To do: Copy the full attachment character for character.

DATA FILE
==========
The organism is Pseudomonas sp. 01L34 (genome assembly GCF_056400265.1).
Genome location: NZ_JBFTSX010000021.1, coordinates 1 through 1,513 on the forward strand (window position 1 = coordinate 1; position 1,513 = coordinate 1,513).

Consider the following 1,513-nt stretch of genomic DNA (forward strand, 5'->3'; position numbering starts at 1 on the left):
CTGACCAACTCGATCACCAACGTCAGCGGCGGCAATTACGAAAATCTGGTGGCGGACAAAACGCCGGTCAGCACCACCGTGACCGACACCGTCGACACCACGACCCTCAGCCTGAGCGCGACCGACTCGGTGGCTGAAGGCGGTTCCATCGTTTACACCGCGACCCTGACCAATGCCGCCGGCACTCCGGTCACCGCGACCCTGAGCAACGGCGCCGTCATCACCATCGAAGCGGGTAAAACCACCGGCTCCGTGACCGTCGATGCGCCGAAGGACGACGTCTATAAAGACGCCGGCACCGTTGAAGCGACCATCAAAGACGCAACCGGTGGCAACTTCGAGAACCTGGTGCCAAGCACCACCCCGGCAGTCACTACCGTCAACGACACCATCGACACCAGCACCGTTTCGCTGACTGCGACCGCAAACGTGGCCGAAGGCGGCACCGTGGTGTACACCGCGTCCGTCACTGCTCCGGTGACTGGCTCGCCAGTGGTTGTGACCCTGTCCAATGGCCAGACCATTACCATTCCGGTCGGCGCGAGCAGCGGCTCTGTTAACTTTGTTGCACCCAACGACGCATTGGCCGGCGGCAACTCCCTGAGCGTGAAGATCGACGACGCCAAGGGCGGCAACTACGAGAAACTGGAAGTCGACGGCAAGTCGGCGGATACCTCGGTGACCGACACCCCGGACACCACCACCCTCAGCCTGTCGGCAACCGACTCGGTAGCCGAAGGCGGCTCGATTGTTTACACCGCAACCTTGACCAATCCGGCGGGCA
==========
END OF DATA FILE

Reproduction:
The organism is Pseudomonas sp. 01L34 (genome assembly GCF_056400265.1).
Genome location: NZ_JBFTSX010000021.1, coordinates 1 through 1,513 on the forward strand (window position 1 = coordinate 1; position 1,513 = coordinate 1,513).

Consider the following 1,513-nt stretch of genomic DNA (forward strand, 5'->3'; position numbering starts at 1 on the left):
CTGACCAACTCGATCACCAACGTCAGCGGCGGCAATTACGAAAATCTGGTGGCGGACAAAACGCCGGTCAGCACCACCGTGACCGACACCGTCGACACCACGACCCTCAGCCTGAGCGCGACCGACTCGGTGGCTGAAGGCGGTTCCATCGTTTACACCGCGACCCTGACCAATGCCGCCGGCACTCCGGTCACCGCGACCCTGAGCAACGGCGCCGTCATCACCATCGAAGCGGGTAAAACCACCGGCTCCGTGACCGTCGATGCGCCGAAGGACGACGTCTATAAAGACGCCGGCACCGTTGAAGCGACCATCAAAGACGCAACCGGTGGCAACTTCGAGAACCTGGTGCCAAGCACCACCCCGGCAGTCACTACCGTCAACGACACCATCGACACCAGCACCGTTTCGCTGACTGCGACCGCAAACGTGGCCGAAGGCGGCACCGTGGTGTACACCGCGTCCGTCACTGCTCCGGTGACTGGCTCGCCAGTGGTTGTGACCCTGTCCAATGGCCAGACCATTACCATTCCGGTCGGCGCGAGCAGCGGCTCTGTTAACTTTGTTGCACCCAACGACGCATTGGCCGGCGGCAACTCCCTGAGCGTGAAGATCGACGACGCCAAGGGCGGCAACTACGAGAAACTGGAAGTCGACGGCAAGTCGGCGGATACCTCGGTGACCGACACCCCGGACACCACCACCCTCAGCCTGTCGGCAACCGACTCGGTAGCCGAAGGCGGCTCGATTGTTTACACCGCAACCTTGACCAATCCGGCGGGCA